For the addict I am, and especially for the addict I was then, that is truly a phenomenon worth remembering.

My whole life was about escaping my thoughts, my pain, my feelings, and my responsibilities. I could and did rationalize constantly to make what I was doing seem like logic, or not that bad, or at least the lesser of evils. The real or perceived ordeal of my days led to a nightly ritual of retreat; a ritual enacted during the day whenever possible as time went on.

I’m not immune to this mindset now, by any means. I struggle with it every day, with varying degrees of success. I fall into it more when my stress level is high, so it’s up a lot lately.

Today I remember that unmade bed, that muscle spasm, and those tears because I need that simplicity. I need it badly, and I broke through into some of it yesterday. I broke through, perhaps more so than I have in many months, and even as I write this I feel near tears with a sensation of relief and gratitude.

What brought me here? Several things, possibly; perhaps I’ll write more about them later. It was no effort of mine. I’ve been trying to fight the good fight; I’ve made lots of efforts, but I did not climb some mountain or solve some puzzle. I didn’t “figure out” how to return to that magic circle.

The turtle cried, and the circle appeared around me.

Cease-Fire

“I come to thee for charitable license,
That we may wander o’er this bloody field
To book our dead and then to bury them…”
–Shakespeare, Henry V, Act IV, Scene 7

It is not the first battle, or the first defeat. It will not be the last. The psyche is an arena that seldom knows complete peace.

Are you like me? Do you stand on the muddy field after the cease-fire, looking aghast at the damage? Have you stood this way hundreds of times, heartbroken at yet another failure to keep destruction contained?

Maybe it was a full-scale war, months or years long, ending in severe consequences for your life in the outside world. Maybe it was a smaller skirmish, one that no one else even saw, only days long–but a day can last a very long time on these unreal fields.

Perhaps your attack against yourself was swift and unsophisticated, or perhaps you gutted yourself with sharp swords and exquisite accuracy.

It does not matter, at this moment. You try to tell yourself it could have been worse, or lasted longer, but right now you don’t care. The point is it happened, it happened again, it fucking happened again.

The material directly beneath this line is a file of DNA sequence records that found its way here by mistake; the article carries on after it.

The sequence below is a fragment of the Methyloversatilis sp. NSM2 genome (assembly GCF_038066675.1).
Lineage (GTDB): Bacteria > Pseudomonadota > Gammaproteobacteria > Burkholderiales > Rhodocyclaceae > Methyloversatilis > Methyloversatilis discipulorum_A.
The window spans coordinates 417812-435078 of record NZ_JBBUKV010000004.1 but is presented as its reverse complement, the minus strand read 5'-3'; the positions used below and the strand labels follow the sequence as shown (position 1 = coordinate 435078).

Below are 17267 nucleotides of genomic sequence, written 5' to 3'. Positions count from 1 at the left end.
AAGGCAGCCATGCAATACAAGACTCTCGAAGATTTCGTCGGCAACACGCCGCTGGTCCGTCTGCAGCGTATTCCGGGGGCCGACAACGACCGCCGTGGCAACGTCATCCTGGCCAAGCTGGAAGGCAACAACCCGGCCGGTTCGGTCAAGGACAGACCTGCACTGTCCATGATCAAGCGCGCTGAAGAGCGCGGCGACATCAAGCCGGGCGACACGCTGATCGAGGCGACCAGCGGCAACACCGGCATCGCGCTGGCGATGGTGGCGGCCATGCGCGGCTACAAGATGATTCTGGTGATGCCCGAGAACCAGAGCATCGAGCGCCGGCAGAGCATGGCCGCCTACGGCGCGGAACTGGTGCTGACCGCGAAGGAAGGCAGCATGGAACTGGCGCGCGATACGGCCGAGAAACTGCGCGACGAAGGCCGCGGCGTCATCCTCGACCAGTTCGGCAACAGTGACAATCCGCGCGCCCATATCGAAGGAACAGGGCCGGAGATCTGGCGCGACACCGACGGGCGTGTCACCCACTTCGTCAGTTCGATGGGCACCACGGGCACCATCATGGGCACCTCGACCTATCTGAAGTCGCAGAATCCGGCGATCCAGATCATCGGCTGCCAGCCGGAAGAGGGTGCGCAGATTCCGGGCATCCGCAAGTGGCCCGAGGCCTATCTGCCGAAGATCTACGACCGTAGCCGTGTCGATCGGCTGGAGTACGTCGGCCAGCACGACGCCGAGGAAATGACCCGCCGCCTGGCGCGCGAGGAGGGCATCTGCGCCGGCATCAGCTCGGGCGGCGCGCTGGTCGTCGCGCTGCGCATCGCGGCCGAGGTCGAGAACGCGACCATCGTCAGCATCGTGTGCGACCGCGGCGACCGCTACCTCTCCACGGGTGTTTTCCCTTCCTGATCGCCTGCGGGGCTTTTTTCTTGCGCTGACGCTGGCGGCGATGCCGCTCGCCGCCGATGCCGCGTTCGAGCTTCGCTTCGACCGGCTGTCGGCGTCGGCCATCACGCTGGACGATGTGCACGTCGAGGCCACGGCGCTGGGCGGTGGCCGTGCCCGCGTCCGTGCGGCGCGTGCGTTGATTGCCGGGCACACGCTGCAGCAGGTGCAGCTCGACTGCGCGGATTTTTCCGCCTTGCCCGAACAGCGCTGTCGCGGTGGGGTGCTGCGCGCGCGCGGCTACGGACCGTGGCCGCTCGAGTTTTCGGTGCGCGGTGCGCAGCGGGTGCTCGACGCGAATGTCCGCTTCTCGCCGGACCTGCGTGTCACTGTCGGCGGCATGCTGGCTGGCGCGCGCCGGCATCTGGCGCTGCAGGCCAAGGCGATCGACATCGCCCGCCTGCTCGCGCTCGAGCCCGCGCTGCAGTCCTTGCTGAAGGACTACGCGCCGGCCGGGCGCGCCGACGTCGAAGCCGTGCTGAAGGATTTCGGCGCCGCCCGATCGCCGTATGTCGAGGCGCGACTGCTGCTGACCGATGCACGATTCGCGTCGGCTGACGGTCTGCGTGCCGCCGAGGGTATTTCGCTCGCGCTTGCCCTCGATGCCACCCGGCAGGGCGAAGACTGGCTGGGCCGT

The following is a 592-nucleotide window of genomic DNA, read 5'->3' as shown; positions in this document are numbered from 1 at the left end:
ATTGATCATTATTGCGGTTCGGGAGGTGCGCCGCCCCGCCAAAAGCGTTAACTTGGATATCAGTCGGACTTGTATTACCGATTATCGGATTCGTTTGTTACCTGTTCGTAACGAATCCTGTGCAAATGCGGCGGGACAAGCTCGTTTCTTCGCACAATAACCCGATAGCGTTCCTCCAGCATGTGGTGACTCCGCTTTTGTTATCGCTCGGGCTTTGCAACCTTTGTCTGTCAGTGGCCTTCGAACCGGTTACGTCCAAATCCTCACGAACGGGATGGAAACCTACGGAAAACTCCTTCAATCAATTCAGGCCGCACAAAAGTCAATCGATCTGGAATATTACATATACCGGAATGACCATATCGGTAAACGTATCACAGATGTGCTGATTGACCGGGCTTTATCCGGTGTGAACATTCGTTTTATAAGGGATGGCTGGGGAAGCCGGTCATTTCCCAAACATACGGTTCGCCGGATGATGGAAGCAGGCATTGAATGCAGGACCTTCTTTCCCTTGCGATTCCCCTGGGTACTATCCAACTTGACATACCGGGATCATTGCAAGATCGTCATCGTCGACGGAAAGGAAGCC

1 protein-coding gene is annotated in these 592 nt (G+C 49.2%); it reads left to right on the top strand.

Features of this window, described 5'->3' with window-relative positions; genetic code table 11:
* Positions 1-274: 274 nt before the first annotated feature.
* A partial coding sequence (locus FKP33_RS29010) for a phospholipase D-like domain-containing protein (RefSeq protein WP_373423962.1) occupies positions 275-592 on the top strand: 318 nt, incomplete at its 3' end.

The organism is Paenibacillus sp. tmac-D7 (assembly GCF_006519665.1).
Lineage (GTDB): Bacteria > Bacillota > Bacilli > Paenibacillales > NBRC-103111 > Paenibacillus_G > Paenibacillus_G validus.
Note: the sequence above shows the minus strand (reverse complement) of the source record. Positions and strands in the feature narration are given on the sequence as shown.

You scream with frustration and grief. You fall to your knees and pound your fists into the muddy ground. It isn’t fair, you shriek; why does war erupt again and again, why can’t you just stop it?

The sky does not care what you shout at it. The odd bird chirps, loud against the comparative silence that hangs in the air between your cries now that the clash of weapons has stopped.

Eventually you get tired. God, you’re so tired, and the rage isn’t helping anyway, and you fall silent. And when you are quiet, you begin to hear the voices of the wounded.

It’s time to lay it all aside. They are still alive, and they need you. Crawl through the mud to clasp a bloody hand. Lift an unconscious body to a stretcher. Give water. Do the next thing that needs to be done; respond to the next cry.

“I’m sorry,” rasps one fighter as you wash away blood. “Forgive me,” whispers another as you close a wound. They all weep, talking about how they should have tried harder, trained harder, fought harder. They push feebly at your hands, saying their wounds are not so bad. Surely others need you more (I deserve it, I deserve it rings in the background of their speech and your heart replies no, it was my fault, I am the one…)

Some just turn their face away and say “Leave me alone.”

You don’t blame them. What do they have to look forward to, after all? Being carried to the healers, days or weeks or months of recuperation, maybe a few pleasures or times of companionship followed inevitably by another trip to this bloody war zone? Of course the next battle calls to them more strongly than any joy they might find before then. It will take time for courage and hope to rise.

You want to tell them the war is over; that this was the last battle they will have to endure. You want to tell these loyal aspects of your Self that their courage and perseverance are now to be rewarded. You want to tell them it’s time to beat their swords into ploughshares and sing only the songs of peace.

You want to let them rest all winter. You want to lead them, in the spring, to the greening field and let them build a temple to harmony and wholeness.

But you can’t.

Or perhaps you can; just don’t lie to them and claim they’ll never have to defend it. You can’t deny that the enemy is still there, still part of you, and will attack again.

You can make that temple beautiful. You may manage a longer interval before the next conflict. You may reduce the casualties. You may learn to be a better medic. But the war is not over, and never will be.